Rocks

Marcus Singletary

Aviation, 2007

http://www.marcussingletary.com

REVIEW BY: Benjamin Ray

ORIGINALLY PUBLISHED: 03/16/2007

Now that Lenny Kravitz seems to have disappeared from the radar -- and if he hasn't, you could have fooled me -- Marcus Singletary has filed his resume for Kravitz's spot.

Should he be hired? On the basis of his Rocks compilation, sure. Like Kravitz, Singletary has an appreciation for funk, rock and blues, and like Kravitz he doesn't have many original thoughts. There is a standard cover of "Sweet Home Chicago" and a harmonica/bass duet called, appropriately, "Delta." Singletary is from Chicago, by the way, so he has some credibility here.my_heart_sings_the_harmony_web_ad_alt_250

Rocks compiles some of Singletary's early recordings and a handful of 2005 live tunes, but I can't imagine anyone needs more Singletary than this. That said, though, the man puts on a good live show, but on record blues/rock workouts like "Train" were done 40 years ago and much better by the Rolling Stones, Yardbirds, and of course the men who wrote the blues, Robert Johnson and Howlin' Wolf among them. In fact, "Train" sounds uncomfortably close to the Stones' version of "Not Fade Away."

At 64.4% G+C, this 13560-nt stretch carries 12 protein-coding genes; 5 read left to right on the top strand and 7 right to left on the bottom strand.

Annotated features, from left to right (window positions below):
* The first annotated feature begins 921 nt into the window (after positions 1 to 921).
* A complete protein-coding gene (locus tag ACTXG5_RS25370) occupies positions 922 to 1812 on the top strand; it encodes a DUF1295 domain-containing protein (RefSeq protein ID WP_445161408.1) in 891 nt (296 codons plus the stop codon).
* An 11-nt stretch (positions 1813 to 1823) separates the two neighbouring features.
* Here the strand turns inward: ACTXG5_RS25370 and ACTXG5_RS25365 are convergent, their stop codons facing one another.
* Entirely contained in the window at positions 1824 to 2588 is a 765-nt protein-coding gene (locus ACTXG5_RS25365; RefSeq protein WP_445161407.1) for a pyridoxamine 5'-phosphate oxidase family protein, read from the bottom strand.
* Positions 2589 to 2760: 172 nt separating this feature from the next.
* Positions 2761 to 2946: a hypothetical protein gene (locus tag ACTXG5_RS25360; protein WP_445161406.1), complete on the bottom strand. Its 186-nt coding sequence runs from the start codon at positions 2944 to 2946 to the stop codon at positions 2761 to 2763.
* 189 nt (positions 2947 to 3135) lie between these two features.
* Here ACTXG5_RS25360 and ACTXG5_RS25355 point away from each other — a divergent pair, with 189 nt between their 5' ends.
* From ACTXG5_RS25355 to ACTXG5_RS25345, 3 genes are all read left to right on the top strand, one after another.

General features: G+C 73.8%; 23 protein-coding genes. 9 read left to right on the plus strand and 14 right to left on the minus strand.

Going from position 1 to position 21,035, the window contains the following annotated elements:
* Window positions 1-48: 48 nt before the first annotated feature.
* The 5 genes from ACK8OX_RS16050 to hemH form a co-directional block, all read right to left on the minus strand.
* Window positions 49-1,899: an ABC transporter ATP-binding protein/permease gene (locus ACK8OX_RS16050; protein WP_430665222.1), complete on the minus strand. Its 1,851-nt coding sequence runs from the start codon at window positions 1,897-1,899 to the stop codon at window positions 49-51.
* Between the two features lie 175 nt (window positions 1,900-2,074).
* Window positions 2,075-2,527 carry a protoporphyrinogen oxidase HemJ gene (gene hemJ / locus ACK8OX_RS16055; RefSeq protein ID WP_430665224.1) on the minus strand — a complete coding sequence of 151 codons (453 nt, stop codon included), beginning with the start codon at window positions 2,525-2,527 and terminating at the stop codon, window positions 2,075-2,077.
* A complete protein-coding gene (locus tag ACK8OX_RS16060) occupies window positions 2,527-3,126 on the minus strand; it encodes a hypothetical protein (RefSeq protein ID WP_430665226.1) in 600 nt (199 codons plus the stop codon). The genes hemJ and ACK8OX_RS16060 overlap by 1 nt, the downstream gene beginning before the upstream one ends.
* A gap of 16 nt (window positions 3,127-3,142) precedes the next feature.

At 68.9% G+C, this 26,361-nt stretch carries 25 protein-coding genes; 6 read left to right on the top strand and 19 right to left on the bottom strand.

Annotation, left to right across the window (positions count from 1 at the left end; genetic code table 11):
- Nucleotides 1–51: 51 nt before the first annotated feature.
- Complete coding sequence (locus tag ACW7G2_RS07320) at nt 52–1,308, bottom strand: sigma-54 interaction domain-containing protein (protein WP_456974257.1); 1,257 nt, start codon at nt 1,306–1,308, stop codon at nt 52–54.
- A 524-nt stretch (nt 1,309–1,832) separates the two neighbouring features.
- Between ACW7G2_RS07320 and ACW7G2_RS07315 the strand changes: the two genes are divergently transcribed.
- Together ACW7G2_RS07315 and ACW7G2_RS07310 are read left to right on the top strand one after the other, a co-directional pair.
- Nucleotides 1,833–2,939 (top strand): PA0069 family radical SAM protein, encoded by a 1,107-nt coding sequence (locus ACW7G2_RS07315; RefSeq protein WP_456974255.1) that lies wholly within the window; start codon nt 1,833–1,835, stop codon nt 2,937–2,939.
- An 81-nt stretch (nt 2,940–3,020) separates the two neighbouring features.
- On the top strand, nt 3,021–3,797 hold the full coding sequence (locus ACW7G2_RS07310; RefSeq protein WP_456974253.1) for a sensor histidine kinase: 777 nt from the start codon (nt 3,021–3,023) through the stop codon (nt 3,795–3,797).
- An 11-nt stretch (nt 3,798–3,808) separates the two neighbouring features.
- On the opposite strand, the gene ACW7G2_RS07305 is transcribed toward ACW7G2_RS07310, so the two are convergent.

"Super Tuesday" and "Shake Your Body Politic," the other two studio tunes, are interesting curios. Both are of lo-fi garage band quality sound, with the former taking the mood of Zeppelin's "Hats Off To Roy Harper" and adding what sounds like a Casio keyboard and backward cymbals. "Politic" is the kind of song you'd hear at a bar, but it's actually not a bad little funky rock tune; Singletary sounds like a Kravitz clone, but his incendiary solo is miles ahead of Lenny.

The second half of the disc are the live tunes from LA's Foxx club, and are bootleg-quality soundboard recordings. "The Music's Playin'" is kind of soulful and bluesy, and the cover of "Good Lovin'" is decent, but the bad recording sound kind of takes away from the fun if you can't be at the club. A cover of "Mercury Blues" and "Can't Ask For More" close out the disc; only the latter is interesting, mainly because of Singletary's guitar work.

There is no shortage of blues/rock recordings, which means the challenge in 2007 is to find a new and interesting take on the genre. Singletary brings obvious chops and appreciation for what he plays, but until he writes more originals like "Shake Your Body Politic" and relies less on worn-out covers, he'll end up just another Lenny Kravitz, and the world doesn't need that.

Rating: C-

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